As our food becomes increasingly processed, it is difficult to guarantee that you are getting all of the essential vitamins and minerals from your diet. Studies show that the following nutrients are commonly low in the average American diet, which may be triggering health issues or diminishing quality of life.
At a daily recommended amount of 25g to 30g per day for adults, most people are not getting the daily recommended amount of fiber. Insoluble fiber helps to regulate the digestive system and soluble fiber helps to lower LDL (the “bad” cholesterol) and reduce the risk of heart disease. You can take a fiber supplement or increase the amount of whole grains and raw fruits and vegetables in your diet. The more wholesome your food is, the better it is for you.
If you’re feeling fatigued it could be due to low levels of B12. This vitamin works to maintain the central nervous system and cardiovascular system. B12 also helps to balance mood and prevent symptoms of stress. The best sources of B12 are animal proteins. If you are vegetarian or vegan, it may be a good idea to take a B12 supplement.
Low levels of potassium can put you at risk for health issues such as kidney stones or osteoporosis. Potassium is known to help regulate blood pressure, maintain a balance within the nervous system, and keep your muscles performing at their best. A great way to add extra potassium to your diet is through bananas or yogurt.
Vitamin E is essential to maintain a healthy immune system and eye health. As a powerful antioxidant, it can work to fight against free radical damage to your cells caused by pollution and other environmental factors. Vitamin E can be added to your diet through foods with healthy fats such as seeds or avocado.
We all know calcium is good for our bones, but did you know it helps with weight loss too? Calcium has been known to reduce blood pressure and increase heart health as well. Our bodies do not naturally produce calcium so look to dairy products and dark, leafy greens to increase your daily intake of calcium.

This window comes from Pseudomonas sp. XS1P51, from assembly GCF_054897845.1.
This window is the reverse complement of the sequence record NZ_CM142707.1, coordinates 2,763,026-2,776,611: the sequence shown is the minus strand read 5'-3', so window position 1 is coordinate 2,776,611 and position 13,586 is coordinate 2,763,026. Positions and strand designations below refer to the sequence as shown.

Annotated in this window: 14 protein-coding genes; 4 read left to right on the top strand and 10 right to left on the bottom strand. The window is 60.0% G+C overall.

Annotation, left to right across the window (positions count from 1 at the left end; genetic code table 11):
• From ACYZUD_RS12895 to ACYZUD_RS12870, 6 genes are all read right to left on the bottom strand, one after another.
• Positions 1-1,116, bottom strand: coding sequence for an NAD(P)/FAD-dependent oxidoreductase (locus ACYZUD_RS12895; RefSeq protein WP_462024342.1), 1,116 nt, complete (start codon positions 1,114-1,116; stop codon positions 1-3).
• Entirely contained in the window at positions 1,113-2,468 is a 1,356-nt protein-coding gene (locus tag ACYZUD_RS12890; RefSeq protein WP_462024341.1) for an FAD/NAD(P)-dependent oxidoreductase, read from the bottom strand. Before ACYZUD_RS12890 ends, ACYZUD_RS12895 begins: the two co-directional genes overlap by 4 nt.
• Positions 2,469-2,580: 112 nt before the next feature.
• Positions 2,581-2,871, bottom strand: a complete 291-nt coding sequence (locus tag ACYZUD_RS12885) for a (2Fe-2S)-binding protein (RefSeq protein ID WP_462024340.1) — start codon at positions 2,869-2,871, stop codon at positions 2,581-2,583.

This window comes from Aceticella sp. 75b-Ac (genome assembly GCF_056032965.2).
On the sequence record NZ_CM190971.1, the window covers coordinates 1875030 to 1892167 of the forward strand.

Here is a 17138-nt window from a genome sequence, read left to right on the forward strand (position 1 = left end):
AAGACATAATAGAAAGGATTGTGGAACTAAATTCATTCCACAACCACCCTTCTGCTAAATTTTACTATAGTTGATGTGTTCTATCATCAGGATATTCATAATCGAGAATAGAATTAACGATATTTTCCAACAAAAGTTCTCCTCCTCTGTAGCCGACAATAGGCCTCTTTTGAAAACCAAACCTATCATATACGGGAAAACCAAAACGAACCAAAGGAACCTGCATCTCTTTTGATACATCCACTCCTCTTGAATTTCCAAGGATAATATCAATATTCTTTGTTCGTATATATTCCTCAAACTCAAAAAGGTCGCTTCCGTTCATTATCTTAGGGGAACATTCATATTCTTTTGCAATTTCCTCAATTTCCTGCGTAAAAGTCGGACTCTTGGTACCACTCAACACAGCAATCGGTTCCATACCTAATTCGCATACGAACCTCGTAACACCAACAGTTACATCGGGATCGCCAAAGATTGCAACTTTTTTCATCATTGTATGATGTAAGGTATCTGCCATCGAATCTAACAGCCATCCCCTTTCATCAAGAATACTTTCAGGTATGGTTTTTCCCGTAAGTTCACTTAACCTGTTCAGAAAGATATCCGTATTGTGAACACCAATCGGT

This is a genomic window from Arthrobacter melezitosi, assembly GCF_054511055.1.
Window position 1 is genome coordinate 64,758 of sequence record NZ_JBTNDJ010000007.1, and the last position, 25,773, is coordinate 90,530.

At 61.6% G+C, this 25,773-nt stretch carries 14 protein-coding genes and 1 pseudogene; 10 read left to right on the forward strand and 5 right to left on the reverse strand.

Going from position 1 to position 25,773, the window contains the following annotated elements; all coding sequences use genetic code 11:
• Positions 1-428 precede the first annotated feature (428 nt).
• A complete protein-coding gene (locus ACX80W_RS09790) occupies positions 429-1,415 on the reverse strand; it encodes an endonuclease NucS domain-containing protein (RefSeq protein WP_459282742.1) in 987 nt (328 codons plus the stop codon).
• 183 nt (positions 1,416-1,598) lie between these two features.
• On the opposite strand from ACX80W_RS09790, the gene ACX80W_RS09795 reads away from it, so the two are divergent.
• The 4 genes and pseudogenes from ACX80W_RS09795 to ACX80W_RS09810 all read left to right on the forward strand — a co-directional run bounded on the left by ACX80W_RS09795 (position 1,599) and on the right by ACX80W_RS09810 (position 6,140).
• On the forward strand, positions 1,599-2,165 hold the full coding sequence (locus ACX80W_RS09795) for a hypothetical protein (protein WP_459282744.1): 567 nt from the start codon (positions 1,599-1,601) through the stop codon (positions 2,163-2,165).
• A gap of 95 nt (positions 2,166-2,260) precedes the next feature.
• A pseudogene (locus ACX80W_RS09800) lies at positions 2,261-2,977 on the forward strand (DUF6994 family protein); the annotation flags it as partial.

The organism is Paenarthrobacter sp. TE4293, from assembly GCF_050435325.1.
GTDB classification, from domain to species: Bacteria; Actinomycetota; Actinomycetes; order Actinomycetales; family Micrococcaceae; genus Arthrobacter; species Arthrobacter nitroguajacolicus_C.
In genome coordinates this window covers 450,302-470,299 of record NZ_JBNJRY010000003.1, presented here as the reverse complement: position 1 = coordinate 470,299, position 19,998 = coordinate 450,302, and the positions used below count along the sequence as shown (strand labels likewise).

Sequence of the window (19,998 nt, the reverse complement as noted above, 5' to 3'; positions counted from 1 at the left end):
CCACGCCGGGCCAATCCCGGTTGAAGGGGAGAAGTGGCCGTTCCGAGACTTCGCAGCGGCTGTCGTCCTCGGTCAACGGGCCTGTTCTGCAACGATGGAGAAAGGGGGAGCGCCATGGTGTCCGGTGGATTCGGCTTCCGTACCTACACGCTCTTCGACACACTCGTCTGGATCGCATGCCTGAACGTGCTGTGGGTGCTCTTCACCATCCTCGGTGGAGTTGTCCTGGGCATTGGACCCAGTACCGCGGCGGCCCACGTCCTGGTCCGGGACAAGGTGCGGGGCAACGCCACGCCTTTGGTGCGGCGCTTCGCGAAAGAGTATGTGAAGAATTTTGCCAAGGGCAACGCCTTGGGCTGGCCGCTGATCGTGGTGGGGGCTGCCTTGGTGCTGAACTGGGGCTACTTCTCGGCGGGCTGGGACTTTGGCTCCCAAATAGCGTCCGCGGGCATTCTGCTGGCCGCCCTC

Another free-radical fighting element is Vitamin C. An increased intake of Vitamin C during times of illness is recommended. It gives the immune system an extra boost. The most commonly used sources of Vitamin C are citrus fruits and juices. However Vitamin C may also be found in red peppers and potatoes.
A protein building block, iron is crucial to growth and development, especially in children. It also works to provide oxygen for cells to transport to the rest of the body. A common illness that occurs from iron deficiency is anemia which can cause fatigue or muscle weakness. The best sources of iron are spinach, beans and red meat.
As many as 80% of Americans have some level of magnesium deficiency. An essential nutrient, magnesium is responsible for energy, bones and teeth, and detoxification. Negative effects of magnesium deficiency could include abnormal heart rhythms or fatigue and weakness. Magnesium can be found in seeds and dark leafy vegetables.
If you are feeling weak, tired, or ill but are not sure why, you could be missing some of these important vitamins and minerals. Make sure your diet is full of raw, whole foods packed with what you need to survive. Avoid processed foods where possible. The first step to a healthy lifestyle is knowing what you need, and making sure you get it!